I’m adding away!
I wonder whether some personalities are more drawn to this … however, Willimon has some needed corrective wisdom here for those of us who lean to the other side of just helping without hurting.
"A person emerged from our church a few Sundays ago, saying to me at the door as she left, ‘I know you would not intentionally hurt anyone with what you say from the pulpit, but I was hurt by what you said today in your sermon.’
And I thought, ‘Where would you have gotten the notion that I would not want to hurt you? I’m a preacher. Some infliction of pain goes with the job!" -Will Willimon, Pastor
2 views here … from a USA context.
Charles Colson: I don’t think that you can simply forget the fact that we live in a kingdom and a state. Our job is to make the state as righteous and conformed to God’s standards as possible. But you can love the Lord your God with your heart, mind, and soul and also love your country as a way of loving your neighbor.
Gregory Boyd: This is the fundamental difference between us. In your book you speak a lot about our dual commitments, our dual allegiances to God and country. I just don’t know where in the New Testament you get that. I can’t imagine Jesus or Paul saying such a thing. God tells us to obey the laws of the land and to pray for peace. Those are our two engagements. But I don’t feel we have any kind of duty to love or defend our country.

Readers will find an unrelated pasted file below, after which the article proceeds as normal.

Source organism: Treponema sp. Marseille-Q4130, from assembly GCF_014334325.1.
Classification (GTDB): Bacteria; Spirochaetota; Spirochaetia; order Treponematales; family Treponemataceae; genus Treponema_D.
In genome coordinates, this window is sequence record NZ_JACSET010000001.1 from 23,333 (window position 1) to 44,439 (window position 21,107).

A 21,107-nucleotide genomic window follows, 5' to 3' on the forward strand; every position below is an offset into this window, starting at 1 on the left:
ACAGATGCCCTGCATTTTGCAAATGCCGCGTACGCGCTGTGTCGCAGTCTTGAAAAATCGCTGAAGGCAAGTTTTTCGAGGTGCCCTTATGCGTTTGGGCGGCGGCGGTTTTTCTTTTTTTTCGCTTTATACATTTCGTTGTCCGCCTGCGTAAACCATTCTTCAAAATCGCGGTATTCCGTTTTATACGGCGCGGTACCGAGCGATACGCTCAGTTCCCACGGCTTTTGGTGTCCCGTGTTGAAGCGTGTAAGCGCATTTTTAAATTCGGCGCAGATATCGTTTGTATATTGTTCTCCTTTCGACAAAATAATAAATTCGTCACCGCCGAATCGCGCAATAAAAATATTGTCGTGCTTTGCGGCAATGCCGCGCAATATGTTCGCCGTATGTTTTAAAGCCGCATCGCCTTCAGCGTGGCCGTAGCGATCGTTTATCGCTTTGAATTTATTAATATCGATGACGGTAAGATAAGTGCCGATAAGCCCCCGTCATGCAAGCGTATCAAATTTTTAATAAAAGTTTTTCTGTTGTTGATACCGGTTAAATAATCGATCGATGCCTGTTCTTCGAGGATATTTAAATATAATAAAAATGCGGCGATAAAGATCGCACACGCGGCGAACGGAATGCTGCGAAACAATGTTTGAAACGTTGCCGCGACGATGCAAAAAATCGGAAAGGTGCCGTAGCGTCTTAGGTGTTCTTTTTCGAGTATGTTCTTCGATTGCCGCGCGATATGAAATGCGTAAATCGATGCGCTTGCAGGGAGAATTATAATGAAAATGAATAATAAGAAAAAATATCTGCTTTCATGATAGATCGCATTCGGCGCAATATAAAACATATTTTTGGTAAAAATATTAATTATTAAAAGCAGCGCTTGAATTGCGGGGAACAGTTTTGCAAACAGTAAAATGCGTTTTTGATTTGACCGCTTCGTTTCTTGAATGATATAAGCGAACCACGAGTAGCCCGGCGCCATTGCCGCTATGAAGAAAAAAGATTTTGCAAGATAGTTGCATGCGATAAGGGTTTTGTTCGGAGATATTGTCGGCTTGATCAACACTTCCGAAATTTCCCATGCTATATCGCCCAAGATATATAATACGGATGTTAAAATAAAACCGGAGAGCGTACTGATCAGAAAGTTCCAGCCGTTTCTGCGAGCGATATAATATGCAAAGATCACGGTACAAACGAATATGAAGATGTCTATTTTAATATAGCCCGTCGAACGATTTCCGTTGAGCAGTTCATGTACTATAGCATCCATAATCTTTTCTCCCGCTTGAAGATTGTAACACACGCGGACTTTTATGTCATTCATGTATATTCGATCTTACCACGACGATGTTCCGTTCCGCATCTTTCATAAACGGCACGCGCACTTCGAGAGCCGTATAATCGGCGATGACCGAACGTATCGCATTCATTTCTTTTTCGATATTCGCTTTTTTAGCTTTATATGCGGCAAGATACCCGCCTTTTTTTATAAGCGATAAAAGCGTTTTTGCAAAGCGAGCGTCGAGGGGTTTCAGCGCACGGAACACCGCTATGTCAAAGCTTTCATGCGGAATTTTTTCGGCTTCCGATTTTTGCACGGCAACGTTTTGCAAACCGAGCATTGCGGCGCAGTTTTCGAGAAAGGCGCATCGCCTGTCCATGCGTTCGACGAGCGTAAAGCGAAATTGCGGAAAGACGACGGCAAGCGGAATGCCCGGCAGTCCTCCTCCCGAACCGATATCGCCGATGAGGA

Here’s a sampling …
- Thou shalt not abuse Flash. The technology can easily be abused–excessive, extemporaneous animations confuse usability and bog down users’ web browsers.
- Thou shalt not clutter. The web may be the greatest archive of all time, but sites that lack a coherent structure make it impossible to wade through information.
- Thou shalt not overuse glassy reflections. Some experts say Apple’s habit of creating glassy reflections under photos of its products has been far too commonly copied, turning the style element into a cliché.
- Thou shalt worship at the altar of typography. Designers say that despite the increase in broadband penetration, plain text has gotten a second wind in cutting-edge web design.
Bishop N.T. Wright gives it a go …
Cutting your links with the past can be like cutting off the roots of a tree. Reconnecting with our roots – and, where necessary, refreshing and cleaning them – is always better than pretending we don’t need them. But what matters is of course the fruit. Here in my diocese, as in so many in England, we are refreshing our roots and seeing real fruit; but we don’t imagine we are self-sufficient. On the contrary, we know we have a great deal to learn from brothers and sisters in many other parts of the world, Africa included. I would have hoped, actually, that all this would now go without saying: that we have long moved beyond the sterile stand-off between ‘colonialism’ and ‘post-colonialism’. We are brothers and sisters in Christ. That’s what matters.